This memorable entrance establishes her cold-blooded nature instantly, and a factor that is worthy of note is Mason’s costume design. Mason was not meant to be played by a woman at all. Bong Joon-Ho had initially intended Mason to be a “mild-mannered man in a suit”, but then Tilda Swinton expressed interest in the project and the opportunity was too good to miss. Swinton and the costume designers had immense fun crafting Mason’s look, using items from Swinton’s daughter’s toy box for a comedic effect. Seeing Mason on screen, it’s pretty obvious that many of her mannerisms are connected to infamous politicians such as Margaret Thatcher, but the starting point is actually much more obscure. Catherine George, the fashion expert for Snowpiercer revealed that Mason was modelled on a photograph of feather identification expert Roxie Laybourne. The shot shows Laybourne in the Smithsonian Museum, surrounded by dozens of open shelves containing dead birds.
Mason is much like Laybourne in the sense that she is the overseer of hordes of living and dead creatures, all stuffed in their “preordained particular position”. During her opening speech, she maintains that “Order is the barrier that holds back the frozen death”. That order stems from the train’s creator, a man named Wilford (Ed Harris) who is worshipped on board as the saviour of humanity. Although we do not see Wilford until the end of the movie, his presence is certainly felt, as Mason and the other first-class passengers constantly sing his praises. Mason’s relationship with Wilford is very similar to the role some of the most notorious female villains are given. She is the goofy, wacky and mentally unstable counterpart to Wilford’s suave, carefully calculated and menacing charm. Does this ring a bell? Toxic relationships are nothing new within the repertoire of female villainy, Harley Quinn and the Joker are a prominent example. The parallel runs even deeper, as Joon-Ho has stated that he envisioned Mason as Wilford’s “clown or jester”.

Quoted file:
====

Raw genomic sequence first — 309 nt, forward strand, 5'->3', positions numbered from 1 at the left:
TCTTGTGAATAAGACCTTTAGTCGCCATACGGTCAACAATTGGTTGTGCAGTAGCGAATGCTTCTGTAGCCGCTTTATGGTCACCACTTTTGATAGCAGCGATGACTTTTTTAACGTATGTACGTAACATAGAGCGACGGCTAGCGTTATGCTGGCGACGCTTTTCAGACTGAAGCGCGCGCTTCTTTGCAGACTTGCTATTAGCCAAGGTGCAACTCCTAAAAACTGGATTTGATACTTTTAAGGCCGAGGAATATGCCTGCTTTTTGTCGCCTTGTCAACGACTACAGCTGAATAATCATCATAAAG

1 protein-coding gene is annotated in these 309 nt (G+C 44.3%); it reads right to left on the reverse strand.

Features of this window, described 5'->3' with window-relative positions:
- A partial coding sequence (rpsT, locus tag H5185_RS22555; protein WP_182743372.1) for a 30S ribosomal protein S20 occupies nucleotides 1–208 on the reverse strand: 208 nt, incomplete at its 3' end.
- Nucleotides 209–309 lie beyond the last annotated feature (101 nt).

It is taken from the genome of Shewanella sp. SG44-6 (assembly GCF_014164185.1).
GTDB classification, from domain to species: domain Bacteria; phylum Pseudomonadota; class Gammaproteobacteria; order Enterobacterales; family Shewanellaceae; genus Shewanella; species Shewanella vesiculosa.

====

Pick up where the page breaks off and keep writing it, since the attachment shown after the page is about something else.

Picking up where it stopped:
Mason has been completely brainwashed by Wilford’s propaganda, her speeches are well-rehearsed and precisely worded, as if she has been repeating Wilford’s mantra her whole life. However, there is something in Mason’s nature that is more powerful than Wilford’s sweet nothings and that’s her cowardice. When the rebels of the back section rise up against the tyrants of the upper-class, Mason declares that she’s willing to sacrifice Wilford if they let her live. During her time under captivity, Mason fluctuates between her loyalty to Wilford and her fear of death. In the end, Mason chooses the former, as she seizes the opportunity to turn against Curtis (Chris Evans), the leader of the rebels but does not succeed and is shot in the face.